Congrats on sizing up your spot. Here's where the real fun begins. Let's see if the dog is doing anything worthy of bonus points.

Extreme Lounging
A dog contorting its body into an unnatural position in order to break the traditional boundaries of laziness.
Action Dog
Any dog performing athletic feats or demonstrating great skill.
Curious Eater
Any dog pushing the limits of the canine palate by eating something unusual, from disgusting to perplexing.

Missing Component
A dog with missing limbs, eyes or other parts that is still making an honest effort to live. NOTE: neutered dogs don't count.

Dog Carrying Its Own Leash
Also known as a ronin dog, or dog without a master.
Working Dog
A dog with an important job, such as a guide dog, bomb dog, rescue dog or cadaver dog.
Hero Dog
A dog performing a heroic act, such as rescuing a family from a burning building or aiding a senior citizen stuck in a well.



Not all spots are good. If the dog is doing something untoward, it may be subject to a Shame Dog penalty. If so, subtract the relevant points from the base score.

Effete Overtraining
Any dog performing humiliating actions designed solely for amusement, such as "dancing" or balancing a biscuit on its nose.

Intimate Acts
Any dog relieving itself or engaged in a carnal act. The shame is on you for looking, not the dog.

Shameful Transport
Unless gravely injured, very young or recently cremated, all dogs should carry their own weight. Dogs do not belong in baby carriers, strollers or handbags.

Shameful Appearance
Any dog dressed in awkward, nonfunctional attire or groomed in an embarrassing manner.

Violent Behavior
Any dog attacking other dogs or humans aggressively. Dogs acting in self-defense or in the defense of others are exempt.

Criminal Mischief
Any dog committing acts of theft, vandalism or murder. Natural dog behavior (vomiting into a priceless vase, etc.) does not count unless performed with malicious intent.

Hegemonic Oppression
Any dog being used as an agent of police or military intimidation or breaking up peaceful protests and union actions.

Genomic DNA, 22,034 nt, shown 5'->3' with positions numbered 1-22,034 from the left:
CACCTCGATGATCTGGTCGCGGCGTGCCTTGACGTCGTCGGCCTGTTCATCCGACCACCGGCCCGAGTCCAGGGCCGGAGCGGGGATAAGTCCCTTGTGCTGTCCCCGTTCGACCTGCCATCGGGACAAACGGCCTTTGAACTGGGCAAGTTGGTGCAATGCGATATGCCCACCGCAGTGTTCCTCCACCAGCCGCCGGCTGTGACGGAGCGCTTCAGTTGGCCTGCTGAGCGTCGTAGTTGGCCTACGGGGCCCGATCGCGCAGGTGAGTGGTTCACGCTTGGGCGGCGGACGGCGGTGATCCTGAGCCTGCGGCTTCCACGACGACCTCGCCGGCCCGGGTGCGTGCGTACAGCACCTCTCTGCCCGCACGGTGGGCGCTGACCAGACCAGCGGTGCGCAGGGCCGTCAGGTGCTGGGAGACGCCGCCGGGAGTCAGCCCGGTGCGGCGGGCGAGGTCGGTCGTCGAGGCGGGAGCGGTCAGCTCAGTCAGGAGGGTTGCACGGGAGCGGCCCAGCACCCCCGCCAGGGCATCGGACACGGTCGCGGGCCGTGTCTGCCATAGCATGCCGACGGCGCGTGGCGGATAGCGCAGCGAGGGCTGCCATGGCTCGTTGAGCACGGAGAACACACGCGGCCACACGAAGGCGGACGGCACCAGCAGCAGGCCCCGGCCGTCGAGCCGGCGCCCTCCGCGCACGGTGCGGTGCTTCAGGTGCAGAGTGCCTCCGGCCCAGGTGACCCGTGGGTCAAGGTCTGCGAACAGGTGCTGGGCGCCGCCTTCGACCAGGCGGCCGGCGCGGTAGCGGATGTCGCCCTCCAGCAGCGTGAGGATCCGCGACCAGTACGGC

When two or more dogs are linked in certain ways, it is considered a multispot. When scoring a multispot, first add up the values of all eligible dogs, then multiply by the number of participants.

A multispot bonus is not necessarily awarded whenever multiple dogs are spotted at once! To qualify as a multispot, the dogs must be linked in one of the following manners:

  • Connected via leashes to a single master or object
  • Trotting together in a manner that suggests shared purpose
  • An object being held by two or more dogs at the same time
  • Occupying the same vehicle or container
  • The physical act of love (subject to Intimate Act penalty for each offender)
  • Feeding off a shared carcass or piece of food
  • Violence or full-contact horseplay

Note: multispots don't always work in your favor, especially when small dogs are involved.



Amongst dogkind, there are some unique specimens that go above and beyond, achieve the impossible and demonstrate extraordinary integrity. These are called Honored Dogs, and they are treasured by all serious dogspotters.

Sadly, many Honored Dogs, such as Laika, The Auditor and Hachiko, live on only as statues. If you happen to see the statue of an Honored Dog, you should count it just the same as any true living dog, but with an appropriate and respectful bonus.

Each Honored Dog, in living or statue form, shall only be counted ONCE within the lifetime of the dogspotter. As always, you should first find the base score, then apply the bonus multiplier.

Tip: be careful of statues of small Honored Dogs, such as Franklin D. Roosevelt's dog Fala, worth a terrifying -200 points.


With every spot you should:

1. Determine whether this dog is known to you personally. If so, disregard it.

2. Determine the dog's size to find the base score.

3. Determine if the dog is engaged in behavior worth bonus points or subject to a penalty.

4. Determine if the dog is eligible for multispot bonus. If so, add up total points of each participating dog and multiply by the number of dogs involved.

5. Record final score in your dogspotting ledger or share it online.

A huge thanks goes to John Savoia, David Thorpe and Reid Paskiewicz and the countless people furious at me for calling small dogs inferior.

– Josh "Livestock" Boruff (@Livestock)

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